Larssyn studied English Linguistics and Literature at the University of Zurich where, in 2013, she completed her Master’s degree. In 2014 she joined the English Department at the University of Zurich as a research assistant to Andreas H. Jucker. Currently she is working on her doctoral dissertation: Pragmatic Variation in Los Angeles Restaurant Service Encounters.
Staley, Larssyn: Review of: Félix-Brasdefer, J. César. The Language of Service Encounters A Pragmatic-Discursive Approach. Cambridge University Press, Cambridge, 2015, in Journal of Pragmatics, 2016, http://dx.doi.org/10.1016/j. pragma.2015.12.007.
Rüegg, Larssyn. (2014). Thanks responses in three socio-economic settings: A variational pragmatics approach. Journal of Pragmatics 71, 17-30.
Pragmatic Variation in Los Angeles Restaurant Service Encounters
Although the study of sociolinguistic variation on the phonological level has received a great amount of attention since the 1960s, systematic studies of pragmatic variation are rare. The dearth of variationist research on the pragmatic level is the results of three methodological challenges: first, the difficulty in obtaining data from comparable contexts which can be contrasted according to a specific social factor; second, the issue of defining ‘sameness’ and how to identify the variants of pragmatic variables; and third, how to delimit the variable context of pragmatic variables.
To date, much of the work in variational pragmatics has relied on responses to discourse completion tasks in order to ensure comparability of contexts. Studies based on naturally occurring data, however, are necessary in order to show how pragmatic features are used and negotiated by speakers in context.
The data for this study were recorded (with the consent of participants) in Los Angeles restaurants that fall into three different price categories. The restaurant setting provides a context that can be contrasted along the socioeconomic scale while the communicative channel, topics, interactive goals and interlocutor relationship remain the same.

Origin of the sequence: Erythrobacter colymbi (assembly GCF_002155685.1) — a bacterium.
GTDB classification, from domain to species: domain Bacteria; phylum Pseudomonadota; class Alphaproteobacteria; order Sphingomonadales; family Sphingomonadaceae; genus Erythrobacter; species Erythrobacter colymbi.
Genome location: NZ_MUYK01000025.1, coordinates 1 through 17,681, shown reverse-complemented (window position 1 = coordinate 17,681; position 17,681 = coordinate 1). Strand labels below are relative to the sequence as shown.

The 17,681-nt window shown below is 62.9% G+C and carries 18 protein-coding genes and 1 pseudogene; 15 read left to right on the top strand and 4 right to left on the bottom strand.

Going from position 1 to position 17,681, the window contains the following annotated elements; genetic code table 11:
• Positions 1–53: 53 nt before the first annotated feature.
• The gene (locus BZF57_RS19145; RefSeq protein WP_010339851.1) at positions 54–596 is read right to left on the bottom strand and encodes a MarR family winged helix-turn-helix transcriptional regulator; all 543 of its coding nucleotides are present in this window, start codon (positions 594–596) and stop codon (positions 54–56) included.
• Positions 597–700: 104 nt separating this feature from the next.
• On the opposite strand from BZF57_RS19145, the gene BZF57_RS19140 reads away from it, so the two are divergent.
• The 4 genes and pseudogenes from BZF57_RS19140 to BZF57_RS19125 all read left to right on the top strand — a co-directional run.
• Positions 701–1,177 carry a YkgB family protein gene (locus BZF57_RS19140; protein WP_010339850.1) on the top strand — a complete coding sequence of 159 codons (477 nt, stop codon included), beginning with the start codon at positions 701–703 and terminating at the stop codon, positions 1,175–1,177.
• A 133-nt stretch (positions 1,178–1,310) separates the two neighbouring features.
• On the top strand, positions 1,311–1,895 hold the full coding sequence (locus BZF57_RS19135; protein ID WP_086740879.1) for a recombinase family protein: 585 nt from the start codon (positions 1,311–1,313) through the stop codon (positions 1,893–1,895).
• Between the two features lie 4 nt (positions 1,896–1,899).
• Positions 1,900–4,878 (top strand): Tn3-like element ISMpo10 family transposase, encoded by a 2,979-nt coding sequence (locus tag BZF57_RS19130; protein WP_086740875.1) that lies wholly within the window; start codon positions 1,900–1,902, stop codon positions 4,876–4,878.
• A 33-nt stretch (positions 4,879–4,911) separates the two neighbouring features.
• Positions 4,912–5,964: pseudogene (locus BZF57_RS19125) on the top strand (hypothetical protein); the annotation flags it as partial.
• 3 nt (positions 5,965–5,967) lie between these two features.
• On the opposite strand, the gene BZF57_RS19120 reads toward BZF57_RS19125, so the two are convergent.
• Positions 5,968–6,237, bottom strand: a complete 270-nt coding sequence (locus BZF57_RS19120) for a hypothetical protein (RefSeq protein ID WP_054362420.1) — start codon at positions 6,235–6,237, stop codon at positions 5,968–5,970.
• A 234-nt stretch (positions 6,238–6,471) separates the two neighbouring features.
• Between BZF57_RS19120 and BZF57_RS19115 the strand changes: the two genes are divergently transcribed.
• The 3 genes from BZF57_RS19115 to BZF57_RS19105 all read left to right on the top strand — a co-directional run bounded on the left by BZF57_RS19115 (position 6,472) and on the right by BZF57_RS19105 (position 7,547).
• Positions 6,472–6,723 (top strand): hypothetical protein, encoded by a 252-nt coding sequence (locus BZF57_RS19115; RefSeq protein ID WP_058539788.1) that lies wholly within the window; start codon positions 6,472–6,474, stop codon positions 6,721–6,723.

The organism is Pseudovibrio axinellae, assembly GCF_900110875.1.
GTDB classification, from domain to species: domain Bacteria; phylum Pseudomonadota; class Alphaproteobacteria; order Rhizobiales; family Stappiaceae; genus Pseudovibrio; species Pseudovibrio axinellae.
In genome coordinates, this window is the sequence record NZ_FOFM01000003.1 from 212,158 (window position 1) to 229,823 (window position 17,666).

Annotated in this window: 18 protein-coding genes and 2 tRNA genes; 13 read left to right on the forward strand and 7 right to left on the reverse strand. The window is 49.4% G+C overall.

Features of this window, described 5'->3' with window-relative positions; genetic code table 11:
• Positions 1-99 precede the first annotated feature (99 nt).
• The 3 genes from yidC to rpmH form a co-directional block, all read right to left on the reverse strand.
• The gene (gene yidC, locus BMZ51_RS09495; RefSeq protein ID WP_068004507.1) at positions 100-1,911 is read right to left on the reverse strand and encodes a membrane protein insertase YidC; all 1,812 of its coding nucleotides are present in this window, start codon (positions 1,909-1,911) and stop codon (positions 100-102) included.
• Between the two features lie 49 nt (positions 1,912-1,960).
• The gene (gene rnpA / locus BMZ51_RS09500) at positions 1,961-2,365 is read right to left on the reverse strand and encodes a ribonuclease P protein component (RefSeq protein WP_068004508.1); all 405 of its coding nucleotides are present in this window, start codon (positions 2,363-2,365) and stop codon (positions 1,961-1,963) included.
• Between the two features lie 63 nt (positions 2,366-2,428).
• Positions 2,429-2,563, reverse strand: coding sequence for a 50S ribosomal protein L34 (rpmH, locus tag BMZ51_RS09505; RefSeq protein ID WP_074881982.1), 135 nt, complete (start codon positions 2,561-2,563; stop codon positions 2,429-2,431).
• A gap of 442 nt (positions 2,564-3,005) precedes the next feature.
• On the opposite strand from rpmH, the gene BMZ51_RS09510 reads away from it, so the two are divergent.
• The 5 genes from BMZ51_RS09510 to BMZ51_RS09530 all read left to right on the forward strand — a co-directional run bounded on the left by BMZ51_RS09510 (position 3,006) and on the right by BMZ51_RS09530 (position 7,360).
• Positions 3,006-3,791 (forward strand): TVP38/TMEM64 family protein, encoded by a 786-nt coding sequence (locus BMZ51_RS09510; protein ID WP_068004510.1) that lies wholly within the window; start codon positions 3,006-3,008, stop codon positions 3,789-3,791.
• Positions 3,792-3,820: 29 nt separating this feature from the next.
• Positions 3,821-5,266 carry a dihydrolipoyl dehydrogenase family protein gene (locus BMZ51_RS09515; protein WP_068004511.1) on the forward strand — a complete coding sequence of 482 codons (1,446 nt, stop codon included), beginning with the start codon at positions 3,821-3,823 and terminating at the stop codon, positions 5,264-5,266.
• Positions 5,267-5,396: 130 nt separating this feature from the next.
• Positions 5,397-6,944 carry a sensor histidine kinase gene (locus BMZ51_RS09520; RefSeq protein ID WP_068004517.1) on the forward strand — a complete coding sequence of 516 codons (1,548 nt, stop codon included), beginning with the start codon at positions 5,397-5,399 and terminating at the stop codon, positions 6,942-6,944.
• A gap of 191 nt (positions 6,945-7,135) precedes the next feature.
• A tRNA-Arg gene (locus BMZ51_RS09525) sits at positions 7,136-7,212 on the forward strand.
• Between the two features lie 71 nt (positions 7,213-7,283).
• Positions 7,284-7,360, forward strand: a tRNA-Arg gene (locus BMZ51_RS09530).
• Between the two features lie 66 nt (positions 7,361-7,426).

In this study I focus on how differences in the socioeconomic level of a setting affect how roles are negotiated, how offers, advice, suggestions, recommendations and thanks responses are formulated and used as well as how people are addressed. In addition to exploring unresearched areas of variational pragmatics, I also aim to contribute to the discussion on dealing with the methodological challenges in this relatively new field.
Rüegg, Larssyn. (2015, July). “Maybe some dessert this evening? Would you like more wine?” – Negotiating Speech Acts in Three Tiers of Restaurant Service Encounters. Paper presented at the 14th International Pragmatics Conference, Antwerp, Belgium.
Rüegg, Larssyn. (2015, April). Negotiating Pragmatic Force in Restaurant Service Encounters. Paper presented at New Developments in Linguistic Pragmatics, Lodz, Poland.
Rüegg, Larssyn. (2014, October). Terms of Address in three socio-economic settings: A variational pragmatic perspective. Paper presented at the American Pragmatics Associations 2 conference (AMPRA2), Los Angeles, California.
Rüegg, Larssyn and Michelle Buado. (2014, April) “Um, so I’ll be thorough and painless and tell you what’s really good” Planners in three socio-economic settings. Paper presented as Discourse-Pragmatic Variation and Change 2 (DiPVaC2), Newcastle upon Tyne, England.
Rüegg, Larssyn. (2013, June). “We doin some sugar?" Offers in Three Socio-economic Settings. Paper presented at the Second Bonn Applied English Linguistics Conference (BAELc2), Bonn, Germany.
IPrA: International Pragmatics Association
SAUTE: Swiss Association for the University Teachers of English
SWELL: Swiss Works in English Language and Linguistics